Several Countries in One (Nicole in Italy)

Although Italy is considered to be such a classic place for studying abroad, the experience doesn’t have to be so stereotypical.  While many American students choose to reside in large cities, only leaving to travel to other countries rather than within Italy, I chose to spend a majority of my time within its borders.  When I first arrived to Ferrara, I had a big list of countries that I wanted to see: Austria, France, Switzerland, Greece, Ireland, etc.  However, as time went on, I realized that my experience would be significantly better if I chose to stay within the country.  Not only would it be cheaper and more convenient (the Trenitalia system goes basically everywhere) but also it would allow me to see all different facets of the country.

Italy, although it is frequently compared to the size of Florida, is extremely diverse.  The country is made up of 20 different regions, each with an individual and deeply rooted history.  It is a country significantly younger than the United States, establishing itself as a nation in the second half of the 1800s.  The nation combined many kingdoms and states together, but each were, and still remain, very different.  The hills of Toscana are hardly similar to the beaches in Sicilia, the mountains of the Alps, or the Etruscan heritage of Roma. While America has accents, Italy has dialects.  Each town or region has their own specific variation of the language, some completely non-comprehensible and others just a slight twang.  As a student that was trying to perfect their language, I considered this to be a great challenge.

I decided my mission should be to see and appreciate the Italy that nobody sees, beyond the visions portrayed in Hollywood films and travel itineraries.  Because Ferrara is situated in the north, I spent more time in areas north of Roma.  I experienced my own region, Emilia-Romagna, by taking day trips to Modena and Bologna.  This area is known for the quality of its food, particularly stuffed pastas and meats.  It is very rural, and often times when I was riding my bicycle I found myself lost in cherry blossom fields.  I went northeast towards Veneto, again spending more day trips in Padova, Venezia (Venice), and Verona.  The region of Veneto is breathtaking.  On the train you can spot tiny medieval villages hidden between mountains, all the houses containing the same red rooftops surrounding the main church.  I even ventured further north to the Dolomites and spent a weekend in Bolzano-Bozen, the last town on the Italian train line where the citizens speak German first and Italian second.  We ate strudel and listened to Austrian music, forgetting we hadn’t even left the country.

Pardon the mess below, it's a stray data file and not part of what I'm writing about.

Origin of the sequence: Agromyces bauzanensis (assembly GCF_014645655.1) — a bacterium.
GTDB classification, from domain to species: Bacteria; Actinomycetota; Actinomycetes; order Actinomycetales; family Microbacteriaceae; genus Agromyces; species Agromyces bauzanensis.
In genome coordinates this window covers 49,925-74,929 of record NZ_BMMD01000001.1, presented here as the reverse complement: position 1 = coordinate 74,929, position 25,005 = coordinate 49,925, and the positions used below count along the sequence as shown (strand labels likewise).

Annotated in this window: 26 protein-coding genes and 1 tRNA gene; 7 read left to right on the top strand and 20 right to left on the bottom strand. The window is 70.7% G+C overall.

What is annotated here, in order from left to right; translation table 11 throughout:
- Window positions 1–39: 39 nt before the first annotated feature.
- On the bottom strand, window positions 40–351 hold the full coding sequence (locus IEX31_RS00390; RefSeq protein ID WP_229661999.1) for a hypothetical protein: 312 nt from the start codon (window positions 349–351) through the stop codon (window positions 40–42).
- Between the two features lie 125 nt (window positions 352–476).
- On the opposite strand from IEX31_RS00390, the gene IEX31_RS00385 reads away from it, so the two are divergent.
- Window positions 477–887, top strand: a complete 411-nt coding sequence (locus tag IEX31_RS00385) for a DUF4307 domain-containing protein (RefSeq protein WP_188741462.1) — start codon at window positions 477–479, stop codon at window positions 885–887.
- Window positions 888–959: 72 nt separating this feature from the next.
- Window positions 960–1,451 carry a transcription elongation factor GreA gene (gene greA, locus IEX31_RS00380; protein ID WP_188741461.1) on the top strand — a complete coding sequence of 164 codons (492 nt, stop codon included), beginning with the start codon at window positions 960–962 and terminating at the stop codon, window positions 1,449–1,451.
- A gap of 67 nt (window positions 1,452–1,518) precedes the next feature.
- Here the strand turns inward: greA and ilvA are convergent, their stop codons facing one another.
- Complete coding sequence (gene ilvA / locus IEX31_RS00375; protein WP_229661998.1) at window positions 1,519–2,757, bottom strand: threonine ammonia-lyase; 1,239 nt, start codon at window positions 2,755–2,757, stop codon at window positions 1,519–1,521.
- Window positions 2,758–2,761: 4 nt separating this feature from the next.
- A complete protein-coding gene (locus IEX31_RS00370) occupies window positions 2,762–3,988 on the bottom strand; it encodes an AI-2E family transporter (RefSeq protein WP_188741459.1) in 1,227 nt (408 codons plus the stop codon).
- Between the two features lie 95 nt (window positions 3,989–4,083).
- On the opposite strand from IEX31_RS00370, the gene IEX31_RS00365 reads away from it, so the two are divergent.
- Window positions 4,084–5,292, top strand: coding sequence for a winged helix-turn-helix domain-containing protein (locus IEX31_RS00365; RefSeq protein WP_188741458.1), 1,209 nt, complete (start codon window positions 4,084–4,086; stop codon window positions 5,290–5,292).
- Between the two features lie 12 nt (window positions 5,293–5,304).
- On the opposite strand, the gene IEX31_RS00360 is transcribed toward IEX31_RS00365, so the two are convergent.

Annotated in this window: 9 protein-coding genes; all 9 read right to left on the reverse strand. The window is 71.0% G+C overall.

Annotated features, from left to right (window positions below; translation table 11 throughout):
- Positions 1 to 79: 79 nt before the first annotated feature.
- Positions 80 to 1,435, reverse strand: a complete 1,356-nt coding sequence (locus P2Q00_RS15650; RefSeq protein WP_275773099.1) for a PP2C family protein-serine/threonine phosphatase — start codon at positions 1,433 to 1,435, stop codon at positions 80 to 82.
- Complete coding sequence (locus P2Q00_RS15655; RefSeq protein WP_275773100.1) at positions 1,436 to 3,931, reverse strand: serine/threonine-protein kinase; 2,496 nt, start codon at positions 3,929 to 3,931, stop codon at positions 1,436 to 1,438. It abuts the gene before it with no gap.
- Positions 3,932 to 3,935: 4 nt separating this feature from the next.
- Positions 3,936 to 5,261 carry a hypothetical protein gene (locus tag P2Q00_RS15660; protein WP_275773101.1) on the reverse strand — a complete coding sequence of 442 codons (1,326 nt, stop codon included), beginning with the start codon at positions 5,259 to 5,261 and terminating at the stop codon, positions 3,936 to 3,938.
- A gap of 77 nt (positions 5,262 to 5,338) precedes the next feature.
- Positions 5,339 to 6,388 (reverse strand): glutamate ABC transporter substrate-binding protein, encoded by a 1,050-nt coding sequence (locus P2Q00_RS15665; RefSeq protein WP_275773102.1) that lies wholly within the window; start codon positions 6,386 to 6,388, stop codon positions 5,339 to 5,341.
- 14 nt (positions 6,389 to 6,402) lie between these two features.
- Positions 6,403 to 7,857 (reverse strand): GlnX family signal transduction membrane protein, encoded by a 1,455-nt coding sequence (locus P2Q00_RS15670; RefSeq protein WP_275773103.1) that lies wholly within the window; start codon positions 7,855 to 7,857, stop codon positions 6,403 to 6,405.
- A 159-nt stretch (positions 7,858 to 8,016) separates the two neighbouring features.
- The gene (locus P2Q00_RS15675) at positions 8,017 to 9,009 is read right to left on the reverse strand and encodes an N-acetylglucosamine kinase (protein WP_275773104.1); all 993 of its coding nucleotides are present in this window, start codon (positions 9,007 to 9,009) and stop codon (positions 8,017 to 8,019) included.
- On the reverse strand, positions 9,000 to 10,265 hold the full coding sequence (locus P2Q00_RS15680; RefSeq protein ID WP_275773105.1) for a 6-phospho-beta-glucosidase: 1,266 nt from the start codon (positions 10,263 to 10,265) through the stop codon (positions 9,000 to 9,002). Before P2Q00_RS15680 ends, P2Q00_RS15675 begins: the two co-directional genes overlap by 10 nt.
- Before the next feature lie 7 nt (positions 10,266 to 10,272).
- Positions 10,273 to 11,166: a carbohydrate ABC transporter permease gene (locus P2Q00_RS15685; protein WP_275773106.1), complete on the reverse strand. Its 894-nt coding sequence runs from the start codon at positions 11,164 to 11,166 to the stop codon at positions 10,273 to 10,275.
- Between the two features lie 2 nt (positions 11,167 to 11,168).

I ventured to more well known cities, such as Roma (Rome) and Firenze (Florence), each slightly touristy, but magical in their own way.  Of the south I visited my family in Napoli, exploring the island of Capri and the Amalfi Coast.  With my program we traveled to 6 different towns in Sicilia.  Finally, the very last voyage of my trip was to Cinque Terre, to hike the rocky coast of Liguria and eat the well-known pesto.


My friends and I decided to leave Italy only during our spring break, deciding to go to Barcelona, Paris, and Amsterdam.  Yet, at the end of this week, we were grateful to come back to our little country that we had gotten to know so well.  Hopefully I will have the rest of my life to venture to the greater cities of Europe.  However, only with this experience would I have been able to explore tiny villages, eat authentic food in an Mom-and-Pop restaurant, and understand the individualities of many different cities.  If I had stayed for another semester, I could have created another list of Italian regions I had yet to see, still rendering their own unique sentiments of the country.


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